During the acute phase of the COVID-19 pandemic, emergency department doctors, nurses and other frontline staff experienced unprecedented levels of stress and emotional exhaustion that included nightmares or insomnia, according to a UC San Francisco-led study of emergency departments across the country.
The study, among the first to assess mental health effects of the pandemic at a geographically diverse sample of emergency rooms, found that nearly one-fifth of the ER staff were at elevated risk for post-traumatic stress disorder (PTSD).
The study also reported that regular testing for COVID-19 helped to reduce stress among emergency personnel, particularly for those with previous positive antibody results.
The results are published April 9, lexapro and adverse side effect 2021, in Annals of Emergency Medicine.
As the nation moves into what many believe is a fourth wave of COVID, this study is important to our understanding of the impact of the pandemic on the mental well-being of frontline medical personnel."
Robert M. Rodriguez, MD, Lead Author, Professor of Emergency Medicine, UCSF
"We found that feelings of work-related anxiety, emotional exhaustion and burnout were prevalent across the full spectrum of emergency department staff," Rodriguez said. "Early recognition of the signs of stress, burnout, anxiety is critical. Emergency department personnel serve as the initial hospital caregivers for the majority of critically ill patients with known or suspected COVID-19 infection. Protecting and maintaining the health of the emergency department workforce is imperative in the ongoing battle against COVID-19."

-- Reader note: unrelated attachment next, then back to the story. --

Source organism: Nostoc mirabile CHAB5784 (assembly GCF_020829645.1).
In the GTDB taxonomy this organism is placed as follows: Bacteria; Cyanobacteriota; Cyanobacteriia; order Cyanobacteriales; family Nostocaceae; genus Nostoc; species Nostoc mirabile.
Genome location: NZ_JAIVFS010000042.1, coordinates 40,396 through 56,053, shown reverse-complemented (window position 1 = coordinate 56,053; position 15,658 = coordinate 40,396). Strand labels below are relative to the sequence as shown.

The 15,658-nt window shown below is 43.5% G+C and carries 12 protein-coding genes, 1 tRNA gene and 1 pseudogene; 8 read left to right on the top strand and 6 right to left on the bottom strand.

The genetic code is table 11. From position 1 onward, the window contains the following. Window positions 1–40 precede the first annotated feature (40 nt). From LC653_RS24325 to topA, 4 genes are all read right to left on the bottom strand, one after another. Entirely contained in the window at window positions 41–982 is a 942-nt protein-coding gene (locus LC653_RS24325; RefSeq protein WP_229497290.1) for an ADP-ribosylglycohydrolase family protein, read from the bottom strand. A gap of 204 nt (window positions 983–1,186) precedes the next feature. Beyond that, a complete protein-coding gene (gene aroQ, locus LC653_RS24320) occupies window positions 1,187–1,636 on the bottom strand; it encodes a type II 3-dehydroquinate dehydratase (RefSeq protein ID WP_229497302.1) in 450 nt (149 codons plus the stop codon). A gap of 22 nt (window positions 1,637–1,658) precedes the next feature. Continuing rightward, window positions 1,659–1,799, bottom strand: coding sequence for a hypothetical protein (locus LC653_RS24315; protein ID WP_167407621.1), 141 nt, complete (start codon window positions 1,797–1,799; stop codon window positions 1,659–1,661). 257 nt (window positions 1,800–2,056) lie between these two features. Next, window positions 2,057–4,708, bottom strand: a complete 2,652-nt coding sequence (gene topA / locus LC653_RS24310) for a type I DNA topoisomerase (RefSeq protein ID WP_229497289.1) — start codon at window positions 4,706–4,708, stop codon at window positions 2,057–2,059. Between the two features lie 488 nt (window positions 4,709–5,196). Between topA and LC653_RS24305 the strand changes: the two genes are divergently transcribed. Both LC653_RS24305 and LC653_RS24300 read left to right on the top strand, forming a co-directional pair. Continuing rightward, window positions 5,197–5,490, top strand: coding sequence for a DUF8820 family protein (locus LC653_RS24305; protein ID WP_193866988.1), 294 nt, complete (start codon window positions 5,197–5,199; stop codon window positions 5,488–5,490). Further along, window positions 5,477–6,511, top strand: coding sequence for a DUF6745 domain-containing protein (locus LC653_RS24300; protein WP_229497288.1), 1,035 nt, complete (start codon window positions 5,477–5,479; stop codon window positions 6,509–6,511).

The study was conducted between May and July 2020, using electronic surveys to document self-reported symptoms before and after serologic testing for SARS-CoV-2 antibodies.
Some 1,600 physicians, nurses, advanced practice providers, social workers and other personnel at 20 emergency departments took part. This included hospitals in San Francisco and Los Angeles, New York, New Orleans, Miami and Orlando, Pittsburgh, Detroit, Philadelphia, St. Louis, Minneapolis, Denver, Baltimore, Birmingham, Iowa City, Dallas.
Participants had not previously been diagnosed with COVID-19. After the initial survey, they underwent serial nasal swab PCR and serum antibody tests, then completed a follow-up survey.
Participants said their greatest concerns included exposing their family members or others in their community. They also voiced strong concerns about the well-being of co-workers diagnosed with COVID-19, and of patients with an unclear diagnosis who might expose others in their community.
"Considering the relatively high levels of burnout symptoms, and that more than half of participants reported experiencing at least one symptom of PTSD and as many as 20 percent were at higher risk, employers should encourage workers to take time off, get adequate rest and utilize available well-being resources," said Rodriguez.
The researchers had previously reported moderate to severe stress levels during the pandemic, but that study was limited to academic emergency medicine physicians in California, New Jersey and Louisiana. In one difference between the studies, researchers found that personal protective equipment (PPE) was no longer among the top five listed worries in the later study, suggesting that PPE became more widely available.
University of California – San Francisco
Posted in: Medical Research News | Healthcare News
Tags: Antibodies, Antibody, Anxiety, Children, Education, Emergency Medicine, Exhaustion, Hospital, Insomnia, Medicine, Mental Health, Nightmares, Pandemic, Personal Protective Equipment, Post-Traumatic Stress Disorder, PPE, Research, SARS, SARS-CoV-2, Stress
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